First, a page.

Regulation key to systemic health, Quarles says; HSBC plans cuts

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Parental leave for all
JPMorgan Chase said it changed its parental leave policy to ensure that it applies equally to men and women and set up a $5 million fund to compensate men who were “denied, or deterred from asking for, parental leave as a primary caregiver.” The new policy is part of a settlement with one of its employees, Derek Rotondo, who sued the bank two years ago for denying him 16 weeks paid leave because the bank said he wasn’t his child’s primary caregiver.

“We are pleased to have reached an agreement in this matter and look forward to more effectively communicating the policy so that all men and women employees are aware of their benefits,” said Reid Broda, the bank’s associate general counsel.

“The case was an embarrassment for JPMorgan, which holds itself up as a progressive, family-friendly employer with policies more generous than most rivals, and last year increased non-primary caregiver leave to six weeks at full pay,” the Financial Times comments. “The bank argued that its policies were meant to be gender neutral but were incorrectly applied.” Wall Street Journal, Financial Times, New York Times, Washington Post, American Banker

Separately, the bank said deposit growth “is slowing as customers withdraw some of their money and stash it with competing banks that pay higher interest rates.” But Gordon Smith, co-president and chief operating officer, said “most of those customers still keep Chase as their main bank.”

Cheaper mortgages
The average 30-year fixed-rate mortgage dropped below 4% this week for the first time since early last year, “adding to hopes for a revival in the housing market.” Rates are down nearly a full percentage points since November. Wall Street Journal, Washington Post

Meanwhile, the Treasury Department and the Federal Housing Finance Agency “are putting the finishing touches on a plan to return mortgage-finance giants Fannie Mae and Freddie Mac to private-shareholder ownership," the Wall Street Journal reports. "The proposal is expected to include a version of what has been called ‘recap and release,’ which would ensure the firms have adequate capital to absorb loan losses in a future housing slump and thus avoid needing another taxpayer-backed bailout. If carried out, the companies could return to a status similar to how they operated before the financial crisis. Still, administration officials would prefer Congress to act on a more sweeping remake of housing finance.”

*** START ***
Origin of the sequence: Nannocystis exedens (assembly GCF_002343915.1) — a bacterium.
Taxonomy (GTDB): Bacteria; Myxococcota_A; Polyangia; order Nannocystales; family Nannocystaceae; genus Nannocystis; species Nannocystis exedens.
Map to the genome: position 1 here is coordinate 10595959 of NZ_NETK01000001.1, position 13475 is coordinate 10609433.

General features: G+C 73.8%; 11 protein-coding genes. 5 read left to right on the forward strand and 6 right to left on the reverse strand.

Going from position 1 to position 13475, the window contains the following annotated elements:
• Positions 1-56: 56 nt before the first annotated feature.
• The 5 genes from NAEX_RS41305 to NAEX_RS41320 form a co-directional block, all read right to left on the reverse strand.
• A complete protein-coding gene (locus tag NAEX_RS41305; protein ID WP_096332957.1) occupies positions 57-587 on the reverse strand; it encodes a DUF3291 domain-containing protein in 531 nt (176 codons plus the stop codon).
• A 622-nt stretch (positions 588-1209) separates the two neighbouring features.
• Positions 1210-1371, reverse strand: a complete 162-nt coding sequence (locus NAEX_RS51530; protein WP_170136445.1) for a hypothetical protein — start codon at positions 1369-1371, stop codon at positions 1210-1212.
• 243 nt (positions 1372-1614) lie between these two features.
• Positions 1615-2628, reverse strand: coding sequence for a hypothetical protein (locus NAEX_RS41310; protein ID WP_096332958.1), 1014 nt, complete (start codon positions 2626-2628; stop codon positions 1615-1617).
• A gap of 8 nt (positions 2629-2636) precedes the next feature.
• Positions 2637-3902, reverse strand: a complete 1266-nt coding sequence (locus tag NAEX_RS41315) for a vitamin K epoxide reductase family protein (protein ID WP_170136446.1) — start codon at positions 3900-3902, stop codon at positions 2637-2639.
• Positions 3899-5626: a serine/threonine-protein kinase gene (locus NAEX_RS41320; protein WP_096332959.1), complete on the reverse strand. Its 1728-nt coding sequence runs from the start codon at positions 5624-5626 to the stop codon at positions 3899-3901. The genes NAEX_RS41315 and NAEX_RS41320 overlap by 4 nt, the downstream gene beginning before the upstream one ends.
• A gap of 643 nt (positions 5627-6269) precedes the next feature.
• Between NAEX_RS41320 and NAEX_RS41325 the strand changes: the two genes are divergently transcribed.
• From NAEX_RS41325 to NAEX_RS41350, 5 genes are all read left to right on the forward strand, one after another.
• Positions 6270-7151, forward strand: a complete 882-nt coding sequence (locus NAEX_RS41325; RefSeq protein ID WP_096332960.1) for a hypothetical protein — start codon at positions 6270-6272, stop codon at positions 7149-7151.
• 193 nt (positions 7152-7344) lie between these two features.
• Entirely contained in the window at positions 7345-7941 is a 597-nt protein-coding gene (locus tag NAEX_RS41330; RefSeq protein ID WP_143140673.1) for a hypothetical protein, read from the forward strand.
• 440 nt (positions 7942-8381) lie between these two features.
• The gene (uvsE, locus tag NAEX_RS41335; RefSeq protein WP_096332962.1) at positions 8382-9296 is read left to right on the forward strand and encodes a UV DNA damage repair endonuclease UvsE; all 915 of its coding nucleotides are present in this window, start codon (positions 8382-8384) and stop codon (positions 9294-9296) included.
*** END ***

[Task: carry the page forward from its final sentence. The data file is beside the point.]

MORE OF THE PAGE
Wall Street Journal

The right tools for the job
“Regulatory tools such as bank stress tests, capital buffers and liquidity requirements appear to be better suited for ensuring the soundness of the financial system” than interest rate policy, Randal Quarles, Federal Reserve vice chair for supervision, said. “While there is evidence that financial vulnerabilities have the potential to translate into macroeconomic risks, a general consensus has emerged that monetary policy should be guided primarily by the outlook for unemployment and inflation, and not by the state of financial vulnerabilities,” Quarles said in prepared remarks for a conference.

Hop right in
Grasshopper Bancorp “plans to challenge Silicon Valley Bank as a go-to financier for startups.” The parent of Grasshopper Bank raised "more than $131 million in initial capital" and is “looking to tap into the growth of technology startups and the venture-capital firms that fund them. Grasshopper Chief Executive Judith Erwin said she believes that the barriers for new entrants to the banking business are falling, as cloud computing and improvements in banking software enable upstarts to provide an expanded slate of services and compete with even the biggest lenders.”

Financial Times

Layoffs ahead
HSBC is planning “several hundred job cuts at its investment bank as it tightens its control on costs and braces for pressure on revenues and a deteriorating economic outlook.” The layoffs, which are expected to start next month and be completed by yearend, “will be focused on underperforming businesses across the trading, capital markets and advisory divisions. The cost drive at the investment bank is part of HSBC’s Project Oak, which is trying to shift resources to the most profitable business lines.”


“You can’t achieve full equality for women in the workplace unless and until men are taking on a more active role at home.” — Galen Sherwin, an attorney with the American Civil Liberties Union’s Women’s Rights Project who represented JPMorgan Chase employee Derek Rotondo in his case against the bank for parental leave

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